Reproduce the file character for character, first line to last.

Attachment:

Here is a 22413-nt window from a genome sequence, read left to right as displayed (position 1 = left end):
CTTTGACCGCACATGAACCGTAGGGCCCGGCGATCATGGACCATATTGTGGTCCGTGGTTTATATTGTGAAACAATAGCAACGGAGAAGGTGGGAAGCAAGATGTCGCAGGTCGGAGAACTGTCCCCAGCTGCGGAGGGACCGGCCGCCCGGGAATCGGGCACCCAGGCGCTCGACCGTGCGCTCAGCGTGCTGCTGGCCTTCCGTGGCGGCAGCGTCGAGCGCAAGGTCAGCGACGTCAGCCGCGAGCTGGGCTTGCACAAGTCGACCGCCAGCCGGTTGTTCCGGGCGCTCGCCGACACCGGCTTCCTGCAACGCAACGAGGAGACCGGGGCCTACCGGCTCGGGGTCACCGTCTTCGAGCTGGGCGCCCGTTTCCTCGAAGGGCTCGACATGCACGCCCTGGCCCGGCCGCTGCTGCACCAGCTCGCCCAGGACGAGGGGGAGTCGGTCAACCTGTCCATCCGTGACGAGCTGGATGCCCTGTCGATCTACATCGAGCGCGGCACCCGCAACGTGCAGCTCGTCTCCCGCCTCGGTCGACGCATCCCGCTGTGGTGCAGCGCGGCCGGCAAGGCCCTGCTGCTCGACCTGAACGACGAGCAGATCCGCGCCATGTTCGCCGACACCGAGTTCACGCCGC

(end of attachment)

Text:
Here is a 22413-nt window from a genome sequence, read left to right as displayed (position 1 = left end):
CTTTGACCGCACATGAACCGTAGGGCCCGGCGATCATGGACCATATTGTGGTCCGTGGTTTATATTGTGAAACAATAGCAACGGAGAAGGTGGGAAGCAAGATGTCGCAGGTCGGAGAACTGTCCCCAGCTGCGGAGGGACCGGCCGCCCGGGAATCGGGCACCCAGGCGCTCGACCGTGCGCTCAGCGTGCTGCTGGCCTTCCGTGGCGGCAGCGTCGAGCGCAAGGTCAGCGACGTCAGCCGCGAGCTGGGCTTGCACAAGTCGACCGCCAGCCGGTTGTTCCGGGCGCTCGCCGACACCGGCTTCCTGCAACGCAACGAGGAGACCGGGGCCTACCGGCTCGGGGTCACCGTCTTCGAGCTGGGCGCCCGTTTCCTCGAAGGGCTCGACATGCACGCCCTGGCCCGGCCGCTGCTGCACCAGCTCGCCCAGGACGAGGGGGAGTCGGTCAACCTGTCCATCCGTGACGAGCTGGATGCCCTGTCGATCTACATCGAGCGCGGCACCCGCAACGTGCAGCTCGTCTCCCGCCTCGGTCGACGCATCCCGCTGTGGTGCAGCGCGGCCGGCAAGGCCCTGCTGCTCGACCTGAACGACGAGCAGATCCGCGCCATGTTCGCCGACACCGAGTTCACGCCGC